Strathisla Distillery must be one of the most picturesque distilleries in the world. It is just plain beautiful. You just want to move in a live there happily ever after. But… I’m getting ahead of myself. Let me start over.
A few weeks back I visited Strathisla Distillery, for the second time. My first visit was about three years ago. It was just a quick pit stop, though. Ten minutes in the distillery shop, then a couple of pictures outside, and back in the bus.
This time it was to be a proper visit. With plenty of time to go in depth.
The distillery was established in 1786, and the original name was Milltown. Soon after it changed name to Milton Distillery. In 1870 it changed name to Strathisla, in 1890 it was back to Milton Distillery. In 1950 Chivas Brothers bought he distillery and a year later changed the name back to Strathisla.
Strathisla Distillery is the “spiritual home” of the very popular blended whisky Chivas Regal. Strathisla single malt is not necessarily the main component of the different expressions in the Chivas Regal series of products though.
The first half of the name Strathisla, “strath”, means a valley with sloping hills, whereas a more ‘proper’ valley surrounded by steeper hills or mountains is called a “glen”. The second half of the name is taken from the local river “Isla”.
A fun fact is that Strathisla is the only distillery to officially have been located in three different whisky regions without ever having moved physically. Initially Strathisla was defined as being within the Lowland region; the region border located just across the river Isla. Then the region borders were re-defined, and Strathisla was placed within the Highland region. Finally the “region” (actually “protected locality”) Speyside was defined, and now Strathisla was a Speyside distillery.
Strathisla Distillery is located in Keith, in the heart of Speyside. The easiest way to get there is to fly in to Aberdeen Airport, then hire a car. Follow the A96 for about aan hours and you are there.
Arriving at the distillery the first thing that meets you is the beautiful old distillery houses, with the iconic pagoda roofs. It is so pretty you just have to stop and take pictures – lots of pictures.
After the initial photo shoot we were taken on a tour of the distillery.
Here are a few notes I made on the tour:
- The mill we was shown was 53 years old, and still going strong.
- Production is currently at 3 000 000 litres annually
- The distillery is in 24 hour operation, 5 days a week
- Fermentation is typically 52 hours, but over the weekends it is around 100 hours
- During distillation the heart is taken from from 70 % ABV to 65 % ABV
- The newmake is casked at 63 % ABV
In the warehouse we got to taste a very unique Chivas Regal. They had a 1st fill Oloroso sherry butt filled with Chivas 25 YO, vatted but still at cask strength. The spirit had been in the butt for around two years by now, and the strength was at around 55 % ABV. And it was a really impressive dram. A true sherry bomb, very rich and fruity in character.
Any below par or off-profile whisky detected during the regular quality control of matured whisky, is sold off to India, to be included as a small component of Scotch in many popular molasses based Indian whisky products. We were told that Chivas Brothers ship a full tanker to India per day. However, this does not mean there is a lot of off-profile whisky produced by the company; good quality / on-profile whisky will always be used to fulfill the orders.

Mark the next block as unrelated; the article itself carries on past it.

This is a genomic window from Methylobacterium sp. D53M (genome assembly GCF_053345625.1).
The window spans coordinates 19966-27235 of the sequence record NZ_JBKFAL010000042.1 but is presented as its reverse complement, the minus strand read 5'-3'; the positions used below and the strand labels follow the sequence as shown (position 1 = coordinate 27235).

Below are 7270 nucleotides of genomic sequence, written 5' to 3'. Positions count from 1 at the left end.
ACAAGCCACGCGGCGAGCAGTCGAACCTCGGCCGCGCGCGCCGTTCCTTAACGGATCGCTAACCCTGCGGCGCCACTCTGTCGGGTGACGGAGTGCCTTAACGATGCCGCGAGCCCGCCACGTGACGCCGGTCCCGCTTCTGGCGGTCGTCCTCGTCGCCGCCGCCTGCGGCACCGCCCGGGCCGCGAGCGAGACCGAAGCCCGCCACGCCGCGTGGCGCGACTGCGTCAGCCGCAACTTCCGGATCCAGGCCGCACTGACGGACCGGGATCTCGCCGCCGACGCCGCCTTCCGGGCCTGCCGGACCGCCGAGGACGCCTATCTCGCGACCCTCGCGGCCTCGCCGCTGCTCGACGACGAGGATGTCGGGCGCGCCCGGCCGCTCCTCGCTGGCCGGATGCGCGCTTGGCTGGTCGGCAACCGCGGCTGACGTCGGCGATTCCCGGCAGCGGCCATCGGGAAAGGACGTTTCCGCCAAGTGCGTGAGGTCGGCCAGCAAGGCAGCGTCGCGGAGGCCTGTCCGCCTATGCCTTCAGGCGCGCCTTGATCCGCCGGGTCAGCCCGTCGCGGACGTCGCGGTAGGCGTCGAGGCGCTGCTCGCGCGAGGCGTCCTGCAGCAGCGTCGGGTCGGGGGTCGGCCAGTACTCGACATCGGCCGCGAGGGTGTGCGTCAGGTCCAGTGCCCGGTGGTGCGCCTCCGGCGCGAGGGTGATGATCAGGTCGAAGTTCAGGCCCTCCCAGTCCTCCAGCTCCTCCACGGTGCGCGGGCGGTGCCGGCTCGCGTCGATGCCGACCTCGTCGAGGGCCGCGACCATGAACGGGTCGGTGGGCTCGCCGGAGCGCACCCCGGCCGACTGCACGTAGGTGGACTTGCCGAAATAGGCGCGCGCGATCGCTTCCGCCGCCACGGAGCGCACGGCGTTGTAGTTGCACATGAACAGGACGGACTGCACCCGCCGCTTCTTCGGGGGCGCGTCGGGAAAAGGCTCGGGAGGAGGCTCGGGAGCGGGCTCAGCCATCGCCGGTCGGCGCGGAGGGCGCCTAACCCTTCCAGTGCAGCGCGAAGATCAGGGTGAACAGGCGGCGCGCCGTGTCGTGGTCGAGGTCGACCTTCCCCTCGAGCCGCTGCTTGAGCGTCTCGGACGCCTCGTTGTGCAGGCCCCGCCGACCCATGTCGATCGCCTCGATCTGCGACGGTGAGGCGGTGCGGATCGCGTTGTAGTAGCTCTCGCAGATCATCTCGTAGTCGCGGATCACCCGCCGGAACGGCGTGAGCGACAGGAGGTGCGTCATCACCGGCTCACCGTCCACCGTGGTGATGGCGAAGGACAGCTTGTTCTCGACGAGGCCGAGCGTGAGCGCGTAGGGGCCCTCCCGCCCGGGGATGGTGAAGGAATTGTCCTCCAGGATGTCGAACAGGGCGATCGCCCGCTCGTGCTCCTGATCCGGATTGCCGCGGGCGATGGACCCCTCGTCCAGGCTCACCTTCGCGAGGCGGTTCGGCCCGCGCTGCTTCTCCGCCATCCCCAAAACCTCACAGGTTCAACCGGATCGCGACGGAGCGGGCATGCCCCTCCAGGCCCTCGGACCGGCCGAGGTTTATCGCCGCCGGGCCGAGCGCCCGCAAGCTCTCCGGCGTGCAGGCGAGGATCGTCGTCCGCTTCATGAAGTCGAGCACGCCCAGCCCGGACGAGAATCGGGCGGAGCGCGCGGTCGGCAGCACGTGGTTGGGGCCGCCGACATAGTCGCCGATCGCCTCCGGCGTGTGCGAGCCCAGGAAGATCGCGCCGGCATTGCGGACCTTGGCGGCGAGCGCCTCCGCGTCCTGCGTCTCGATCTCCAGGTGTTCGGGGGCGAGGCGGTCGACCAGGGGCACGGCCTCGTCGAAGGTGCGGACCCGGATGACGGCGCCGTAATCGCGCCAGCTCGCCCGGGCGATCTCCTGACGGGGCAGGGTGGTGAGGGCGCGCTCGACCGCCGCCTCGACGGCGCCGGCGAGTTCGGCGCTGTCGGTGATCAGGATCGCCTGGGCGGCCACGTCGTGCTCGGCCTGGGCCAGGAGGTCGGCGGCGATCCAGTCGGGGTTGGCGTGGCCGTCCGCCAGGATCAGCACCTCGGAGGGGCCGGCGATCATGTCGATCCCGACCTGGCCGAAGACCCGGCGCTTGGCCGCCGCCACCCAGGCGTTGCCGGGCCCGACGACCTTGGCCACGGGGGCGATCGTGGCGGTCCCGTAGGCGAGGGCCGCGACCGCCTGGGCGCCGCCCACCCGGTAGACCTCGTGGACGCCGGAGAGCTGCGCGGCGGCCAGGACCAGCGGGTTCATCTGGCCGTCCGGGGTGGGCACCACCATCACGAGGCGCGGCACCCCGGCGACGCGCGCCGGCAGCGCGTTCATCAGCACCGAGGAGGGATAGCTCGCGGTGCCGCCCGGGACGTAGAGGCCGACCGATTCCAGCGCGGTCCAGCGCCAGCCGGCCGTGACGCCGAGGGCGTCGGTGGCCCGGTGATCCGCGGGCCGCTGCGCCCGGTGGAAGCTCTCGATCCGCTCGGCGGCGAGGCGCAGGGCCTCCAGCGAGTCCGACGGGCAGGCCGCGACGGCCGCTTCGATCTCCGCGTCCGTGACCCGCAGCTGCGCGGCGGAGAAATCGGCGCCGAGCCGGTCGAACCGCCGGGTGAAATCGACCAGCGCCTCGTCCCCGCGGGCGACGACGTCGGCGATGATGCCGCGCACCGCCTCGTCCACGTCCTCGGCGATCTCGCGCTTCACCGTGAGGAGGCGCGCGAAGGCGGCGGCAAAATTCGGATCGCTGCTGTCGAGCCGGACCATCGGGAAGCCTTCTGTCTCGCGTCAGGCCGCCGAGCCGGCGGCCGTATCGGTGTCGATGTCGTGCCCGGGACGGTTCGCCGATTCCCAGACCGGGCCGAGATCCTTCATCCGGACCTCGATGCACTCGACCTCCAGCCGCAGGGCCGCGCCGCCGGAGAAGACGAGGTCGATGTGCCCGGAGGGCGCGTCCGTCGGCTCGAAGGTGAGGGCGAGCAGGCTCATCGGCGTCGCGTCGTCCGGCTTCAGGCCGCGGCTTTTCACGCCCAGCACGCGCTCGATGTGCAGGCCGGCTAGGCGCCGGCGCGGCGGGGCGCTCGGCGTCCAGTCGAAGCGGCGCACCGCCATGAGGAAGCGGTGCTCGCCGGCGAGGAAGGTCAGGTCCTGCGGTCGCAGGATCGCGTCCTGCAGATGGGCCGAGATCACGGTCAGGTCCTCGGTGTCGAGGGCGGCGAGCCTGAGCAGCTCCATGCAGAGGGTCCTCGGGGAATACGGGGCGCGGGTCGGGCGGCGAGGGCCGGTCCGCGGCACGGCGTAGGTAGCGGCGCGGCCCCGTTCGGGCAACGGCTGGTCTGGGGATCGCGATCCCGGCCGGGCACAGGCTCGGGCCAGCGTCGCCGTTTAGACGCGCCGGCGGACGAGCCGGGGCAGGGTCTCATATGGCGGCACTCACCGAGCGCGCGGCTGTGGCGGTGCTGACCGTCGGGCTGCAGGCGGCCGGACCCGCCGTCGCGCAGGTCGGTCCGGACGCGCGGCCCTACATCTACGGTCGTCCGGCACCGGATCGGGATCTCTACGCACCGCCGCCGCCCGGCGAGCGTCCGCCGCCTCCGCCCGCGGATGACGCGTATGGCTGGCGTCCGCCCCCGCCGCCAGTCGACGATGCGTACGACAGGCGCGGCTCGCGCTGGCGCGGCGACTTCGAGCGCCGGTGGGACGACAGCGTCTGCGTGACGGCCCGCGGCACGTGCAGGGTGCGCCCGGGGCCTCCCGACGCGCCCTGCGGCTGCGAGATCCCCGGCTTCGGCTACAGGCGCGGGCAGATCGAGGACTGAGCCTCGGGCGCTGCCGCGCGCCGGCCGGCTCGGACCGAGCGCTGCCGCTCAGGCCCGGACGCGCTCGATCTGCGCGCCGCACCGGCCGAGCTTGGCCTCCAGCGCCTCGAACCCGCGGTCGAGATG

Now that I look back on my notes, I am sure they must have meant one tanker per week, though, rather than one per day. Googling ‘tanker size’ I understand a typical tanker is anywhere between 25 000 and 35 000 litres. Now, let’s say they ship on average 30 000 litres at a time. One tanker per day will result in almost 11 million litres per year (365 days). That equals the full production capacity of Glenlivet today! Even with only one tanker per regular work day we end up with 6 million litres! If, however, we use the more moderate estimate of one tanker per week, we end up with around 1.5 million litres. Either way this makes for a very significant business deal!
There is today only one widely available core range whisky from the distillery, the Strathisla 12 YO. Most of the production goes into the Chivas Regal range of products. The Chivas Regal is predominantly a Speyside blend. It was launched as the world’s first luxury blended whisky as a 25 YO as early as 1909.
After prohibition the Chivas Regal was relaunched as a 12 YO expression to keep up with the increased demands on stock. The Chivas Regal 12 YO then remained the only product in the series up until 1997 when the Chivas Regal 18 YO was launched.
After the tour and warehouse visit we has a tasting where the following was served:
- Strathisla newmake, 67,5 %
- A very drinkable newmake, with notes of hay, nuts, and apples. Malty and rich.
- Strathisla 12 YO, 40 %
- Vatted Grain 12 YO, 40 %
- A vatting consisting of grain whisky used in Chivas Regal, produced at Strathclyde and Girvan
- Chivas Regal 12 YO, 40 %
- Chivas Regal Extra, 40 %
- An expression with a higher proportion of sherry casks than the others, priced between the 12 YO and the 18 YO
- Chivas Regal 18 YO Gold Signature, 40 %
- Chivas Regal Ultis
- A new product that I will take a closer look at in a separate review.
Ingvar Rönde’s brilliant Malt Whisky Yearbook 2017 states that Strathisla sees about 15 000 visitors per year. That is way too low a number, whisky fans! Get off your collective behind and get thee to this pretty little gem of a distillery.
Please note that my visit to Strathisla Distillery was a press trip sponsored by Pernod Ricard / Chivas Brothers. All the text and the opinions are my own, but you deserve to know.